Michael Maiello's picture

    Drones -- Making War Safer!

    At Slate William Saletan has long defended drone warfare because it minimizes both civilian and military casualties.  Drone are preferable, certainly, to high altitude bombing.  From the U.S. military perspective, only the equipment is at risk.  From the perspective of civilians, drone strikes are more carefully targeted than bombs from 50,000 feet or cruise missiles launched from hundreds of miles away.

    What Saletan doesn't consider, though, is whether or not drones make war-making too easy and therefore too casual a choice.  You can take any one strike and say, "Okay, two civilians died there but if we had used a cruise missile, twenty people would have died."  But what we don't know is whether or not the potential cruise missile civilian deaths would have persuaded those in charge to simply not act.

    Certainly, in cases where drone strikes are a substitute for putting U.S. ground forces in peril, the existence of remote control flying death robots makes the choice of violence a lot easier.  If it had been necessary to wage a ground war in Yemen, I think a lot of what was accomplished with drones would probably have been deemed not worth it.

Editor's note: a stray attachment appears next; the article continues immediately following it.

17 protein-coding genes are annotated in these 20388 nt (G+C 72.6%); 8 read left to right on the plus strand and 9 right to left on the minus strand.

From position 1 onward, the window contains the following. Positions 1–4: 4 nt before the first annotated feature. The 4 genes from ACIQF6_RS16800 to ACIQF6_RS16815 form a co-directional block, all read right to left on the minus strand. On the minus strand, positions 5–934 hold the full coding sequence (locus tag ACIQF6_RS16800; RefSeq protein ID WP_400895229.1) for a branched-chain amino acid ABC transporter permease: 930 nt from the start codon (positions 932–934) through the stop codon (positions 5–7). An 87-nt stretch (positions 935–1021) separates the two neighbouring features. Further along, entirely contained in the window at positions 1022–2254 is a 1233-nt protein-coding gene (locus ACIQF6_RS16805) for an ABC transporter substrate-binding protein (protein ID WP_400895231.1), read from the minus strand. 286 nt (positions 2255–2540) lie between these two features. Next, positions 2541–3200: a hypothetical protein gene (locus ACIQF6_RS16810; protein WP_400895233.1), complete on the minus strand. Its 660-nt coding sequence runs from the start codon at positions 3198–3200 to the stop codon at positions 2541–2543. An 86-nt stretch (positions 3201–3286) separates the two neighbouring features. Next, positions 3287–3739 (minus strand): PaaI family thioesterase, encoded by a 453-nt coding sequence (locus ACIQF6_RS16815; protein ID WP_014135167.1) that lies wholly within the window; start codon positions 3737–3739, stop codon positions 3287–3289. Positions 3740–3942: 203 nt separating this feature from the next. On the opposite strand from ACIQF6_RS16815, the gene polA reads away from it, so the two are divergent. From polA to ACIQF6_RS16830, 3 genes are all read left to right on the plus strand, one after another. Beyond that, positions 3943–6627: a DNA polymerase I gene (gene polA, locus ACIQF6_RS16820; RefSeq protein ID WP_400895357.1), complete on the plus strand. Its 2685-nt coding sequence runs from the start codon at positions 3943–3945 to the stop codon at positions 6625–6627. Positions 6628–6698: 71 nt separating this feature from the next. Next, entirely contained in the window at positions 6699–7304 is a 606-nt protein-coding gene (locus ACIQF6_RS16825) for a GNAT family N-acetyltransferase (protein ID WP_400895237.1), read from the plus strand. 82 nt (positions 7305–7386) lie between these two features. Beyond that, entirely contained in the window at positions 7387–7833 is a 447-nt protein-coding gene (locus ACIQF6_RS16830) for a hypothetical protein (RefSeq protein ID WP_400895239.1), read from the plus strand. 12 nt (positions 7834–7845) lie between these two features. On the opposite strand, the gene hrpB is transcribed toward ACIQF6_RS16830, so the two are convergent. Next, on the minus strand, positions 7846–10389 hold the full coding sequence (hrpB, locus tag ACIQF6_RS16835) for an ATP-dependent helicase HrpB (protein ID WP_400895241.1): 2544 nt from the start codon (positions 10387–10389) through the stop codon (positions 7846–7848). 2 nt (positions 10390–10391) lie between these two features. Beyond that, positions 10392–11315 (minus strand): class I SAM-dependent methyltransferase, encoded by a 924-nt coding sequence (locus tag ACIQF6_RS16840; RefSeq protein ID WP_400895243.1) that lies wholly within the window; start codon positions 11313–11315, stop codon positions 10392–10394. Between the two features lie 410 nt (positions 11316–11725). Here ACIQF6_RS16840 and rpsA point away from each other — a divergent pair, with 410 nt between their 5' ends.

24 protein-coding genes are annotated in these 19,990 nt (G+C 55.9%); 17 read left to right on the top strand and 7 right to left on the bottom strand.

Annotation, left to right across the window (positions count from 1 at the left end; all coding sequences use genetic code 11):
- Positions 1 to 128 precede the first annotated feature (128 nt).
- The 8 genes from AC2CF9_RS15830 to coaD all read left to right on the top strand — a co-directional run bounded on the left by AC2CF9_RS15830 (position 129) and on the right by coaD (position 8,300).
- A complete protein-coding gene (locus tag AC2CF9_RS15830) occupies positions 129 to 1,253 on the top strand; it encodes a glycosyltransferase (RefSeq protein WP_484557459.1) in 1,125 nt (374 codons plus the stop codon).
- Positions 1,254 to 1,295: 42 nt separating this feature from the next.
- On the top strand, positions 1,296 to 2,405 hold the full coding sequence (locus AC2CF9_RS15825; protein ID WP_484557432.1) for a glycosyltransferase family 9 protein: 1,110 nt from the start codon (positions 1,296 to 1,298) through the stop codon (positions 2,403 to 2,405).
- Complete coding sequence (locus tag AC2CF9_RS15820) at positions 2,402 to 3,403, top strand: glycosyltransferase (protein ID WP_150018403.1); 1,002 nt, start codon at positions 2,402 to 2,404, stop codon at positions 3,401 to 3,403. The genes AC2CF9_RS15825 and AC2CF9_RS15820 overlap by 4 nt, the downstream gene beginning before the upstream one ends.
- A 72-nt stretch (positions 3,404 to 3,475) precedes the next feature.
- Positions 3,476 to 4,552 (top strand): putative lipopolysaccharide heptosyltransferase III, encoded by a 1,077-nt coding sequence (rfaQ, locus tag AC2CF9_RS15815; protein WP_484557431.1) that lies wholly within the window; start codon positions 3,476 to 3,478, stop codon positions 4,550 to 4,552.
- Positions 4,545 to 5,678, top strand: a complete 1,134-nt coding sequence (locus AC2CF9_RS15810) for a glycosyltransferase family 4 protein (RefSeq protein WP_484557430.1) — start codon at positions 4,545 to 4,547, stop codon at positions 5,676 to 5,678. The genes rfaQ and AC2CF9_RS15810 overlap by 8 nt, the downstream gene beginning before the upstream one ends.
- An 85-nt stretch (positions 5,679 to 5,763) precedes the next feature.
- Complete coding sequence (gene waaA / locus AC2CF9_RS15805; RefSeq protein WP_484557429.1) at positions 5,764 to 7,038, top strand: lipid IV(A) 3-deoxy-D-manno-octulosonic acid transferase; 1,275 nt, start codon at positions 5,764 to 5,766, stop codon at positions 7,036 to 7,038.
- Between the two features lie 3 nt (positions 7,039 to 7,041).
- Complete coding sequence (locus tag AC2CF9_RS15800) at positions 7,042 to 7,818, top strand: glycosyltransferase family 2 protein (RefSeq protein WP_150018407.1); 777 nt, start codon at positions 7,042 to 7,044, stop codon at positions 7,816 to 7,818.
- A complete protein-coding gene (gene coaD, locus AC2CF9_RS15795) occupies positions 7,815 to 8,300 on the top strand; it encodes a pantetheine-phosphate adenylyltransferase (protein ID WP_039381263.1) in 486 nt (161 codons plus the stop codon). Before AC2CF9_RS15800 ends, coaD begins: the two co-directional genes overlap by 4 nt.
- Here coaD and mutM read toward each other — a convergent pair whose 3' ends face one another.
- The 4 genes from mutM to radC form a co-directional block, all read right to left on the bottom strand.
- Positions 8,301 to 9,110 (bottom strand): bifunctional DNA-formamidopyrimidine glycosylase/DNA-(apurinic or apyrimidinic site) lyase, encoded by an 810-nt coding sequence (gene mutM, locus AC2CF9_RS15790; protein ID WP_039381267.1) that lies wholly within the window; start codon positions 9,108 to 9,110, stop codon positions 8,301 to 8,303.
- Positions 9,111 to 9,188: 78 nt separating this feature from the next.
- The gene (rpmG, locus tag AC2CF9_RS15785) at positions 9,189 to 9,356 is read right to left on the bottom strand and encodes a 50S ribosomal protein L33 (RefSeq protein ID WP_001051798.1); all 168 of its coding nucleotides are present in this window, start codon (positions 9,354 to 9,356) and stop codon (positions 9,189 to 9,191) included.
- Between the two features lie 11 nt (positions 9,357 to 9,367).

Making war easier to wage is not a good formula for saving lives.



    By your logic, wars should only be fought hand-to-hand,  without weapons.

    You left out . . .

    "...by old pasty white and red-eyed drunks in Congress."


    Or not at all!

    Drones are a symmetric response to the asymmetric warfare of terrorist organizations. Terrorists use cheap bombs and expendable people to kill and terrorize. We use surveillance and expendable drones to kill them.

    Before drones the secretive terrorist leaders were safe in heavily defended mountain hideouts. They send indoctrinated kids or committed Jihadists with suicide vests or car bombs to kill, creating fear and lawlessness.

    Drones make the leadership running the terror group suddenly and pointedly at risk. Concerned about their own safety for a change.  Drones have been effective at taking scores of them out.

    Drones dispense a rough type of justice to those for whom justice is dispensed from the barrel of a gun. Drones are a cheap delivery system effective at hitting leadership, run by people who are not at risk.

    I love listening to Americans talk about drones. MAN, these things are so cheap! So smart! So fair! Such a great idea.